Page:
The length of Testani’s sentence reflects the number of children he hurt, the extreme nature of his crimes, and the devastating effects this type of sexual violence has on its victims. Presley’s mother said her daughter is still dealing with depression and anxiety, has trouble concentrating in school, and experiences panic attacks.

The fact that Presley never met Testani in person and never even saw his face only amplified her fear. This man who hurt her could be anyone, anywhere. “That’s why she went from a social butterfly to absolutely terrified to leave the house,” her mother said.

The New Stranger Danger

Kaufman stressed that this case and the many he sees like it are a reminder to children, teens, and those who love and care for them to rethink dated assumptions about where children are safe and at risk.

“Parents—and kids, too—think that if they are home, they are in their safe haven,” Kaufman said. “But these are professional online predators who have perfected their craft. You’re putting them up against 11-, 12-, 13-year-old children. I have seen victims who were straight-A students. I’ve seen victims who were adults, for that matter.”

Presley’s mother hopes that parents and caregivers shift the conversations they’re having with their children. “We teach our children from the time they are old enough to walk about stranger danger,” she said. “We teach them what to do if someone says something to you or touches you in the wrong way, but we don’t teach them about stranger danger online.”

She wants kids and parents both to understand that sextortion can happen so they can recognize it as a crime and can act. Many parents don’t know enough about the current online environment and what their children may be doing.

Kaufman agrees. “Know what these applications can do,” he said. Parents may not know that a texting app also allows their child to video chat with multiple people at once or that their children are getting friend requests from strangers and accepting them without a second thought. “People can portray themselves to be anyone online,” Presley’s mom said. “Know that you know who you’re talking to.”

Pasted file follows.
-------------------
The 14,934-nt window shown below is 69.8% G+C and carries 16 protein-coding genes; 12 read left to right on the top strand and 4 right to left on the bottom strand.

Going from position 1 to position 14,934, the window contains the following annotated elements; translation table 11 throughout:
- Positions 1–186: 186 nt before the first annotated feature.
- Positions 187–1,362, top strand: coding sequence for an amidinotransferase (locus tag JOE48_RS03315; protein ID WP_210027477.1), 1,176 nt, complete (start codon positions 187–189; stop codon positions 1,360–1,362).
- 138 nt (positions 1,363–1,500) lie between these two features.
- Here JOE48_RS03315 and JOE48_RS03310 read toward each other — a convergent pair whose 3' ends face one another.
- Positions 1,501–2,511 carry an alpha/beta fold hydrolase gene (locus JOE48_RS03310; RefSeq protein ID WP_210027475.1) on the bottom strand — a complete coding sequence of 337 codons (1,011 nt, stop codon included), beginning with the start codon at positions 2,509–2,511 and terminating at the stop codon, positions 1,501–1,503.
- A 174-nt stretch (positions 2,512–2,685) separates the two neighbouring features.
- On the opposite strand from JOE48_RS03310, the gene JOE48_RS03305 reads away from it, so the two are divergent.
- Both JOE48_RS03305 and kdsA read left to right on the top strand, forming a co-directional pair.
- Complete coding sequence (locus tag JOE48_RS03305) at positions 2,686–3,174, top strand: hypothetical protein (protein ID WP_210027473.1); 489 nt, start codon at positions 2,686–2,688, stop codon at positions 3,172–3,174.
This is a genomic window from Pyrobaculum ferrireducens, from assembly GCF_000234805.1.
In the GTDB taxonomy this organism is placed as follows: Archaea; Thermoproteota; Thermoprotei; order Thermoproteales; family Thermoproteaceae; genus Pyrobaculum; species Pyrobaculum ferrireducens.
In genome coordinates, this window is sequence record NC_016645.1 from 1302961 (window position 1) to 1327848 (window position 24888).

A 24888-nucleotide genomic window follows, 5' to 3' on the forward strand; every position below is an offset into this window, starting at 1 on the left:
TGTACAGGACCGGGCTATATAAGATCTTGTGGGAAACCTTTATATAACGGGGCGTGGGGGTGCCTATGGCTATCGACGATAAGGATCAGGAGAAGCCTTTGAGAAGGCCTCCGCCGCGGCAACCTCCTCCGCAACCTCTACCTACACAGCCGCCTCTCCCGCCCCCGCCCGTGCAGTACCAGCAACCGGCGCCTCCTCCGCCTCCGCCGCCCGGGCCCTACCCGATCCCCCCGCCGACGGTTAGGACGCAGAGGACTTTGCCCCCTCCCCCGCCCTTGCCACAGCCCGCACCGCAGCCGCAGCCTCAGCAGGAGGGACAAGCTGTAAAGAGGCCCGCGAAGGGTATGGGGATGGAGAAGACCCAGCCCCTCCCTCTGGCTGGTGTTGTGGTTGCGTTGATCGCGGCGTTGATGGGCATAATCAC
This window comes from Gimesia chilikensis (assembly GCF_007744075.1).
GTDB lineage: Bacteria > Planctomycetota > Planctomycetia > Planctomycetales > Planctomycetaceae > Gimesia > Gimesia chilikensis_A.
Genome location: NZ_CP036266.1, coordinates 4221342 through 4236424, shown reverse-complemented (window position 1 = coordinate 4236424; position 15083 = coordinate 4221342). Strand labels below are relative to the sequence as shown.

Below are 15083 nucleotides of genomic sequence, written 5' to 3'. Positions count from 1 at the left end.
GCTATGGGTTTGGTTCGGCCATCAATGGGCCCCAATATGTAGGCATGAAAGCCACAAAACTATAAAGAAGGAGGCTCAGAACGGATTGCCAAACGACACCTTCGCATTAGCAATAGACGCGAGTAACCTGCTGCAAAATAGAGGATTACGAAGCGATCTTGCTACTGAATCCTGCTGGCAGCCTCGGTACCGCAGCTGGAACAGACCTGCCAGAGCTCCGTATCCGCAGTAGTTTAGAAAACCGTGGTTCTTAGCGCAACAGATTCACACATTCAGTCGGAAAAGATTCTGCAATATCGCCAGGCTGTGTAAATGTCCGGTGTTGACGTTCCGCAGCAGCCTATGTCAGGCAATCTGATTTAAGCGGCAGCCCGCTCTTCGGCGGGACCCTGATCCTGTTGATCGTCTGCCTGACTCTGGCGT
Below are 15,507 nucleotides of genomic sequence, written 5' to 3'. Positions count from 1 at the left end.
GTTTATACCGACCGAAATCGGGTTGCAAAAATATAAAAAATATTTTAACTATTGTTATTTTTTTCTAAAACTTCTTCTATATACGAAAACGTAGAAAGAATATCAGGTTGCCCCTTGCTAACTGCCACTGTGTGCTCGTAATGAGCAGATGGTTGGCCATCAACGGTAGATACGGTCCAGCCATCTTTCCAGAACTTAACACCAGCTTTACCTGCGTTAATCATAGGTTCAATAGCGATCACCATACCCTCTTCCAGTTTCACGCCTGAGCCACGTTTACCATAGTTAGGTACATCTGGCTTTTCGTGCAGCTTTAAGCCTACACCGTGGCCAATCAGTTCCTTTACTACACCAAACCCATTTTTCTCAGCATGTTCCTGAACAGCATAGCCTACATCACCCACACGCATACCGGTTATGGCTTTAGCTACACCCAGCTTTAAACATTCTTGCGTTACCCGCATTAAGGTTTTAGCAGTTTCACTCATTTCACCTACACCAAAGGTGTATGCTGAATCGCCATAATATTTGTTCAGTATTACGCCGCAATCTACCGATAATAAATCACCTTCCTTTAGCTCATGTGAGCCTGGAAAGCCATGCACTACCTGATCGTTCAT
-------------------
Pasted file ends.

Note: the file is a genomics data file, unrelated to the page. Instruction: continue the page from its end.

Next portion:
Additionally, Kaufman warns that many people aren’t aware of easy-to-download applications that let someone record anything online, even without the other person knowing. Any so-called private or “disappearing” interaction can be saved and shared.

Presley’s case, with the perpetrator’s pattern of taking over his victims’ accounts, shows that even if a message is from a friend’s account, there can still be a risk. The best protection against that uncertainty is to avoid doing anything in front of a screen that you wouldn’t be comfortable doing in real life.

“I fear the belief some people—especially kids—have that if it happens behind a screen, it’s not real,” Presley’s mom said. Her family’s experience shows the risks are real, and the possibility of long-term harm is, too.

So what’s the most important thing parents and caregivers can do? Presley herself says that it’s to be available if your kids need help. If your child is afraid of getting in trouble for downloading a forbidden app or breaking another family rule, they may not ask for help if they become a victim of sextortion. This means they’ll suffer alone, and the predator will be free to target another victim.

And Presley also has a message for young people spending time online: “Everything is not always as it seems. It is easy for people to act like someone they are not on the internet. Don’t believe everything you are told. If you are put in one of these situations, one of the most important things to remember is that although they tell you they have all the power, you are the one in control. Don’t be afraid to speak up. You are not alone.”